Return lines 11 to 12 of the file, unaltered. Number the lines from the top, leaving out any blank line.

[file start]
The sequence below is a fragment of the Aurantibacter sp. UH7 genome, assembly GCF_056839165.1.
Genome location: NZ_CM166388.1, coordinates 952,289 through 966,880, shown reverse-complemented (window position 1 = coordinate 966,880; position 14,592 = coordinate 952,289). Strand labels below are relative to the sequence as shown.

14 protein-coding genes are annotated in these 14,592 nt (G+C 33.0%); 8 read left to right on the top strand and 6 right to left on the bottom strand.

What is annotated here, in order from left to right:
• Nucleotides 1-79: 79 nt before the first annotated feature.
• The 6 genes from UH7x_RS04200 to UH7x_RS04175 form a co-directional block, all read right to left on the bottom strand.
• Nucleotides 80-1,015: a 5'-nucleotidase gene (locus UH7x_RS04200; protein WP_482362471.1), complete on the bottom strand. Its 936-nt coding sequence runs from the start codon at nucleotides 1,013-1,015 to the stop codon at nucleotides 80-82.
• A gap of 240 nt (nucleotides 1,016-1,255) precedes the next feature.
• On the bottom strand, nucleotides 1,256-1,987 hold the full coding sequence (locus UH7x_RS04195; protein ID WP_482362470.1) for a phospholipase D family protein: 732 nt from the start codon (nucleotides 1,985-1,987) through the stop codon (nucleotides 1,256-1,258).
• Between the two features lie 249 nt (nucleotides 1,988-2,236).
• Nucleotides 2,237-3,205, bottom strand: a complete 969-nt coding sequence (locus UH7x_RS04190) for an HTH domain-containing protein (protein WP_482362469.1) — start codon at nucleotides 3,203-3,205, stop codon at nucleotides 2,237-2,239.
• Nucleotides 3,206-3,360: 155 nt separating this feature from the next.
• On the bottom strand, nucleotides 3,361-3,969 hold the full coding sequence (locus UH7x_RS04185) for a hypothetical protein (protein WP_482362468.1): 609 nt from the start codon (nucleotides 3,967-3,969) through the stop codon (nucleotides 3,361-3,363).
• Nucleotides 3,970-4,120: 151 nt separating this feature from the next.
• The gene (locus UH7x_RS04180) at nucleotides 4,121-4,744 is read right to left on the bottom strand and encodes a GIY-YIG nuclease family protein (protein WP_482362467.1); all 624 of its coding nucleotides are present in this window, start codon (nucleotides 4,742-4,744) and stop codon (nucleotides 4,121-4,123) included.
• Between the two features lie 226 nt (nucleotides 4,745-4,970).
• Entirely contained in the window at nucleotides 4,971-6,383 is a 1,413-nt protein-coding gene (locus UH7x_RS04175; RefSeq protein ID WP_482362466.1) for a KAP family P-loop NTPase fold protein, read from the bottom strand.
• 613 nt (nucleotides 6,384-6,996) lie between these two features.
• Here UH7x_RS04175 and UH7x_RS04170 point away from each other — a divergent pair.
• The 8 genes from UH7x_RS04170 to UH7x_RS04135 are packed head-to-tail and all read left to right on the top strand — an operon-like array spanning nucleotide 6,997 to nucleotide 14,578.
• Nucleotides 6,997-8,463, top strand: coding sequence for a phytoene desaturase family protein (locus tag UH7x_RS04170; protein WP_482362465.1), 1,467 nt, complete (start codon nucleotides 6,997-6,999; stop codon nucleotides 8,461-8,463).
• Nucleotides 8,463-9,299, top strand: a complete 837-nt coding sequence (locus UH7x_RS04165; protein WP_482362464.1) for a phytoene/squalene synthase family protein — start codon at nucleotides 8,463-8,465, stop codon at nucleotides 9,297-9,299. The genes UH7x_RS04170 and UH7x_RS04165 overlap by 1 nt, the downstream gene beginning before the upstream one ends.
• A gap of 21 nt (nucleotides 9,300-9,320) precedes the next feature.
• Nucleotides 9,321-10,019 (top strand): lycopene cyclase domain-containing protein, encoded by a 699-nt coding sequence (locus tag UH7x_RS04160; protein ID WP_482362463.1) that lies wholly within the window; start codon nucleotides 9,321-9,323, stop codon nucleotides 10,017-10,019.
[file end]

• Nucleotides 2,237-3,205, bottom strand: a complete 969-nt coding sequence (locus UH7x_RS04190) for an HTH domain-containing protein (protein WP_482362469.1) — start codon at nucleotides 3,203-3,205, stop codon at nucleotides 2,237-2,239.
• Nucleotides 3,206-3,360: 155 nt separating this feature from the next.